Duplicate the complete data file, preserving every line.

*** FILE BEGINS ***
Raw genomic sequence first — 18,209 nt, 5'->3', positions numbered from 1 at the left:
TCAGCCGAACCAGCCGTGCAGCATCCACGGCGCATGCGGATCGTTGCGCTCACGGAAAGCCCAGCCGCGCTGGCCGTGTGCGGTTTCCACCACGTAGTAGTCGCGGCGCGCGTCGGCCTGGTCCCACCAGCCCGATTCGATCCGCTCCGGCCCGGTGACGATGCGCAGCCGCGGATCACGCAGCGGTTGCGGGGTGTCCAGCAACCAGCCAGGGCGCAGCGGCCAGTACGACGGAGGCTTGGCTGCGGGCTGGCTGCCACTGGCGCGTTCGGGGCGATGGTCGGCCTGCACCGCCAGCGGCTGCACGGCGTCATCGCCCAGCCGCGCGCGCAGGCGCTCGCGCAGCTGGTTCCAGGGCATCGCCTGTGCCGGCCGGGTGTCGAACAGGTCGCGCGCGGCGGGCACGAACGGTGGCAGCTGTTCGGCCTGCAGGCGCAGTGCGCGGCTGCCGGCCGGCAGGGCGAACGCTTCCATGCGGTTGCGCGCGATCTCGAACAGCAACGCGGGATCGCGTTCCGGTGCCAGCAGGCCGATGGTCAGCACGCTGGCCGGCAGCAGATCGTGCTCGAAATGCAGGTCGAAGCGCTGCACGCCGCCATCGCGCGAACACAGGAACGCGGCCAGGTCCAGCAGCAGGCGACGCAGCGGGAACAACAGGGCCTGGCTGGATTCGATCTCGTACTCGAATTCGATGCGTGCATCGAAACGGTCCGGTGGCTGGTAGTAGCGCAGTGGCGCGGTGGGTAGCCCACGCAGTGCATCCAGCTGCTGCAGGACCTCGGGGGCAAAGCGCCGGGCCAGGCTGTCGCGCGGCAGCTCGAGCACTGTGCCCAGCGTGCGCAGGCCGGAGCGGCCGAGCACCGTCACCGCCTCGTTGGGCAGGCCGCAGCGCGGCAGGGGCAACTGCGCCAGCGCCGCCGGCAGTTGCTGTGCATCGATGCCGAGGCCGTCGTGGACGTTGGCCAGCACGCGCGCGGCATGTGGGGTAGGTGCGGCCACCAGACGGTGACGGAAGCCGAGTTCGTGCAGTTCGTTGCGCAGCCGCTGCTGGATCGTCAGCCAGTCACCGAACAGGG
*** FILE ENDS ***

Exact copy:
Raw genomic sequence first — 18,209 nt, 5'->3', positions numbered from 1 at the left:
TCAGCCGAACCAGCCGTGCAGCATCCACGGCGCATGCGGATCGTTGCGCTCACGGAAAGCCCAGCCGCGCTGGCCGTGTGCGGTTTCCACCACGTAGTAGTCGCGGCGCGCGTCGGCCTGGTCCCACCAGCCCGATTCGATCCGCTCCGGCCCGGTGACGATGCGCAGCCGCGGATCACGCAGCGGTTGCGGGGTGTCCAGCAACCAGCCAGGGCGCAGCGGCCAGTACGACGGAGGCTTGGCTGCGGGCTGGCTGCCACTGGCGCGTTCGGGGCGATGGTCGGCCTGCACCGCCAGCGGCTGCACGGCGTCATCGCCCAGCCGCGCGCGCAGGCGCTCGCGCAGCTGGTTCCAGGGCATCGCCTGTGCCGGCCGGGTGTCGAACAGGTCGCGCGCGGCGGGCACGAACGGTGGCAGCTGTTCGGCCTGCAGGCGCAGTGCGCGGCTGCCGGCCGGCAGGGCGAACGCTTCCATGCGGTTGCGCGCGATCTCGAACAGCAACGCGGGATCGCGTTCCGGTGCCAGCAGGCCGATGGTCAGCACGCTGGCCGGCAGCAGATCGTGCTCGAAATGCAGGTCGAAGCGCTGCACGCCGCCATCGCGCGAACACAGGAACGCGGCCAGGTCCAGCAGCAGGCGACGCAGCGGGAACAACAGGGCCTGGCTGGATTCGATCTCGTACTCGAATTCGATGCGTGCATCGAAACGGTCCGGTGGCTGGTAGTAGCGCAGTGGCGCGGTGGGTAGCCCACGCAGTGCATCCAGCTGCTGCAGGACCTCGGGGGCAAAGCGCCGGGCCAGGCTGTCGCGCGGCAGCTCGAGCACTGTGCCCAGCGTGCGCAGGCCGGAGCGGCCGAGCACCGTCACCGCCTCGTTGGGCAGGCCGCAGCGCGGCAGGGGCAACTGCGCCAGCGCCGCCGGCAGTTGCTGTGCATCGATGCCGAGGCCGTCGTGGACGTTGGCCAGCACGCGCGCGGCATGTGGGGTAGGTGCGGCCACCAGACGGTGACGGAAGCCGAGTTCGTGCAGTTCGTTGCGCAGCCGCTGCTGGATCGTCAGCCAGTCACCGAACAGGG